Press Releases

    14 October 2002


    NEW YORK, 11 October (UN Headquarters) -- Following is the address of Secretary-General Kofi Annan at the fiftieth anniversary of the Massachusetts Institute of Technology (MIT) Sloan School of Management in Cambridge, Massachusetts on 11 October:

    Let me thank you for those kind words and this very warm welcome. It is indeed a pleasure to join you today for this anniversary celebration. Over the course of half a century, the Sloan School of Management has built itself into one of the world’s academic powerhouses.

    I say "world", and not just "country", because right from the start, Sloan looked well beyond the confines of this campus, encouraged people from many nations to study here, and was eager to advance the cause of international cooperation, scholarly and otherwise. Congratulations on this milestone.

    Three decades ago, I was myself fortunate to become part of the Sloan community, and it is good to see so many familiar faces in the audience. An event like this really bring back memories -- of walks along the Charles River, of what the world and I myself were like when I first came here.

    I recall in particular that Sloan exposed me to some very interesting work in organizational culture and psychology and how to manage change. That may sound like jargon to some, but I can assure you it has come in very handy at the United Nations.

    Back in 1982, when I was working with the High Commissioner for Refugees, trying to deal with the crisis of boat people, I invited my good friend Professor Ed Schein to Geneva to help us improve our internal communications and coordination.

    We gathered for what we thought would be a straightforward, hour-long briefing. Three hours later, we were all physically and emotionally drained from what had quickly turned into a frank, soul-searching exercise on our mission: what it meant to work for the United Nations and how different people and nationalities around the world work better together.

    Some frustrations had been bottled up for years. But once the floodgates were open, we found new ways forward and, truly, a new sense of unity and purpose. The session was so successful that in 1990 I organized another one, when I was head of human resources; I asked Ed to come in again -- this time with Professor Lester Thurow. About 30 senior officials from throughout the United Nations system, and from 26 different countries, came together and achieved a similar breakthrough.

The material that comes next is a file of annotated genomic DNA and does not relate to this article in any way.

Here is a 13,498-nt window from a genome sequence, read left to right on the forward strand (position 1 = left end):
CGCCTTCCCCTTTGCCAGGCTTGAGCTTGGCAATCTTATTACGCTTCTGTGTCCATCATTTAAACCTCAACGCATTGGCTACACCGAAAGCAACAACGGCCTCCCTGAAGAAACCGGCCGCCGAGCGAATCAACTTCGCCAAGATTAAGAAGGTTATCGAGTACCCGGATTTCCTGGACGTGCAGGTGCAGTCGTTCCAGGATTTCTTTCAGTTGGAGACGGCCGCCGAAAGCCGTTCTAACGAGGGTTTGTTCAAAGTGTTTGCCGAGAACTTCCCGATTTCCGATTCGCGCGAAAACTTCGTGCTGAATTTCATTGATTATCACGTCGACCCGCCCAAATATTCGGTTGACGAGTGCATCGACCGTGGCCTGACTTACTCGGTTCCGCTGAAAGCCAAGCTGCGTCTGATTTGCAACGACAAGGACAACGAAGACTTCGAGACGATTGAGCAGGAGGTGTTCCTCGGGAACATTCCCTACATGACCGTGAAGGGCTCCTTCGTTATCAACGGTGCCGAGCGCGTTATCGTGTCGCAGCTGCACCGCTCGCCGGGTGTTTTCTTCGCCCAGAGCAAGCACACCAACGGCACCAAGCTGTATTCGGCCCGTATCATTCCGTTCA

I like to think we are replicating that exercise on a global level, among peoples and nations, as we strive to build the trust, confidence and sense of shared values and responsibility needed to address the urgent issues and threats of our times

    We are all aware that more and more challenges -- from environmental degradation to drug trafficking and the spread of diseases such as HIV/AIDS -- have a global dimension. Through work and travel and trips to the store, we can see that trade and communications are stitching the human family ever more closely together.

    These phenomena have also helped to make the early twenty-first century a very troubling time for our global village. Distrust between cultures and religions often leads to violence and has been aggravated by the terrorist attacks of 11 September. Concern is mounting because of global economic uncertainty, and because the benefits of globalization have been shared so unevenly. Confidence in markets has been dealt a further blow with a series of corporate scandals in the United States and the gathering feeling that markets, by themselves, cannot respond to the real needs of society or provide the public goods that humankind needs to survive.

    In an age of interdependence, global citizenship is a crucial pillar of progress. In a series of global meetings and conferences over the last two years in particular, world leaders have tried to define just what that citizenship means. They have been trying to build an inclusive, responsive, effective international system, from which all people can benefit -- and in which all feel they have a stake.

    Shared responsibility was at the heart of the declaration adopted at the Millennium Summit in September 2000 when 160 heads of States and governments got together in New York. All countries came together -- not just to express their general hopes for peace and development in the twenty-first century, but also to give their backing to a set of very specific, time-bound objectives which have since become known as the Millennium Development Goals.

    The goals include reducing hunger, providing access to safe drinking water, and ensuring universal primary education. They will be closely monitored and measured -- how many kids are in school, how quickly hunger and extreme poverty are being reduced. And we will advertise the results in a way that, we hope, will galvanize politics and policy-making so that the goals can be met by the target date of 2015.

    Governments faced a first test of their commitment to these goals last November at the World Trade Organization meeting in Doha. There, trust was the main issue on the table. Developing countries have heard a lot of talk about free and fair trade, but have seen far too little of it. They want to know that their products will have an equal chance to compete in the global market. That chance is currently denied them because of tariffs on their goods, and because of subsidies given to their competitors in rich countries -- subsidies that also perpetuate unsustainable practices in farming, transport and energy use.

    The new round of negotiations agreed to at Doha offers the prospect that markets will be truly opened -- but it is too soon to say that trust in the trading system will be achieved -- only time will tell, but I think we need to work hard to have the markets truly open to all.